6 Reasons People Love Santa Fe’s Historic East Side

Darlene Streit

A guide to one of Santa Fe’s oldest and most fascinating neighborhoods.
 
 
Santa Fe’s East Side is immersed in history, culture, and natural beauty. It’s undoubtedly one of the most popular areas to explore, for both visitors and residents alike. To live on the East Side or visit it, is to see some of the most impressive architecture around and to enjoy some of the best restaurants, cafes, and art galleries in all of Santa Fe.
 
Let’s take a look at this historic neighborhood and learn a bit about its rich history, to understand the top reasons people love Santa Fe’s historic East Side.
 

Historic Pueblo Architecture

Even a brief walk through this neighborhood will give you a sense of its deeply historic design aesthetic. Much of the architecture here is in the historic and distinctive Pueblo style, which includes design elements like adobe, stucco, and earth-colored exteriors. You may also see the use of concrete, mortar, and large wood components. Heavy doors, ceiling beams, and portale posts create complementary counterpoints to the stucco exteriors.

While many of the area’s homes were traditionally built with adobe (sun-dried mud bricks made from earth, clay and straw) there is more variety in the building materials used today. Though beautiful, adobe is quite expensive and labor-intensive to build with, requiring artisanal knowledge to authentically construct these classic structures, brick by brick, by hand. For decades now, new homes and buildings have been built with conventional wood framing and other materials, while retaining the historic ‘look’ of the area.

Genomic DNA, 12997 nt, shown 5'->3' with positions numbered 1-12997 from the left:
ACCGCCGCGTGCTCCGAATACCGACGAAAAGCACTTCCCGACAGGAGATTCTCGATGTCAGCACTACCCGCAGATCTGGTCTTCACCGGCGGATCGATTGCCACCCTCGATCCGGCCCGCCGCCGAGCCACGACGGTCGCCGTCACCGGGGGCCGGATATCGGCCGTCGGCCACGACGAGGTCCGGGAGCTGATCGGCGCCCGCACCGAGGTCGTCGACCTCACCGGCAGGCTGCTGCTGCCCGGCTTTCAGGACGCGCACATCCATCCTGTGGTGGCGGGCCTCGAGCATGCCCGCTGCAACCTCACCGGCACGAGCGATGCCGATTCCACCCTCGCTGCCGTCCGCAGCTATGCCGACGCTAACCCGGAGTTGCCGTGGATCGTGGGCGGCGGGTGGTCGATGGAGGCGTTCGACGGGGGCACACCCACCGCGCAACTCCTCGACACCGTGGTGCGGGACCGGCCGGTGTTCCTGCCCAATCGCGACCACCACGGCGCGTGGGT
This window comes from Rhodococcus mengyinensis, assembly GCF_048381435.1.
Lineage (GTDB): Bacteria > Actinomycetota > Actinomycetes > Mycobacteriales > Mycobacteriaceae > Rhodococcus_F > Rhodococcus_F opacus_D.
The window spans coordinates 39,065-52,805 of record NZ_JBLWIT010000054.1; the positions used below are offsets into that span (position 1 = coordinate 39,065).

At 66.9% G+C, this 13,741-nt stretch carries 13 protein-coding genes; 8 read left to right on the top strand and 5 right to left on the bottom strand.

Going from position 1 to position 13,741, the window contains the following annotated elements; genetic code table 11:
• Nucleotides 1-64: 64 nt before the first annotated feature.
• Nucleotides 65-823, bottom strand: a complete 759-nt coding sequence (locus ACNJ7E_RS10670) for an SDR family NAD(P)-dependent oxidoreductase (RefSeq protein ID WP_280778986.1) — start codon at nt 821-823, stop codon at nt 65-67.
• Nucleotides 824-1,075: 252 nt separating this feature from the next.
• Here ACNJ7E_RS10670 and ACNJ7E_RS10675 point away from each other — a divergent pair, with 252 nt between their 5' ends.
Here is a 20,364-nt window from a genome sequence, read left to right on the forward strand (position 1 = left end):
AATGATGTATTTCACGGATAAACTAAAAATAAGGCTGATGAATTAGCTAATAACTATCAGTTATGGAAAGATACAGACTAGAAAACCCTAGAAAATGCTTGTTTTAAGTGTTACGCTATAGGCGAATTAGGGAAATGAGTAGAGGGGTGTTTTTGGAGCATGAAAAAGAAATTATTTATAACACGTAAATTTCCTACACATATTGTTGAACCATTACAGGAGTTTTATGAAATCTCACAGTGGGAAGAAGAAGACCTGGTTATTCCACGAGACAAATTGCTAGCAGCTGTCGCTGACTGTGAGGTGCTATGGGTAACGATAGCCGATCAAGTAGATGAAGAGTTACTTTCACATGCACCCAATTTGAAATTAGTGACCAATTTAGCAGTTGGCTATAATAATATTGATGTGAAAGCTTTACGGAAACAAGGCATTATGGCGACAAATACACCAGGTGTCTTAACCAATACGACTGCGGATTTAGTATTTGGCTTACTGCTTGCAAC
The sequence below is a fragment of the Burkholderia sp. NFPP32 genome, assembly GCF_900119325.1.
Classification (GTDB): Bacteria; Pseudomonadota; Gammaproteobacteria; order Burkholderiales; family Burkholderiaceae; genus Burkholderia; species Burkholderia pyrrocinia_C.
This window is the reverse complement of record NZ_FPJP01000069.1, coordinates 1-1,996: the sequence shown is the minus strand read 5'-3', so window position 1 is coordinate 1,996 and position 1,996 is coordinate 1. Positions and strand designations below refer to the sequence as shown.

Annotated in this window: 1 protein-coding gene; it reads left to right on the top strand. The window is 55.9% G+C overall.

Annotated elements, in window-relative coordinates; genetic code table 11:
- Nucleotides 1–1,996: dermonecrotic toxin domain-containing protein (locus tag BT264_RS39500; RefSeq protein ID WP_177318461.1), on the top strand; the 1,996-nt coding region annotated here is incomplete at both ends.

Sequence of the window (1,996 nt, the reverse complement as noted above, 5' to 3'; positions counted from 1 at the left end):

In order to preserve and protect the rich history of Santa Fe, various neighborhoods fall under the review of historic boards. These boards are dedicated to maintaining the cohesive and authentic appearance of homes and buildings within these areas. In 1957, the Santa Fe Eastside Historic District was established for this purpose, along with the formation of the Historic Districts Review Board. The "H-Board" or "HDRB" exists to protect the values of property within the Historic Districts. Due to restrictions in architectural design, building materials, stucco colors, decorative elements, etc. all exterior facade and hardscape changes within the Santa Fe Eastside Historic District require prior approval.

This oversight preserves the unique character and aesthetic richness that has set the Santa Fe area apart for centuries, and has contributed to making it one of the most beloved and most visited destinations in the world.
 
 

Fabulous Art Galleries Along Canyon Road

Canyon Road, within the Eastside Historic District, is one of the most well-known and desirable areas in Santa Fe. This walkable half-mile road features over a hundred galleries, boutiques, and restaurants, as well as many luxury homes. Upper Canyon Road is where you’ll find a number of stunning properties, all within walking distance to the vibrant daytime and nighttime activity.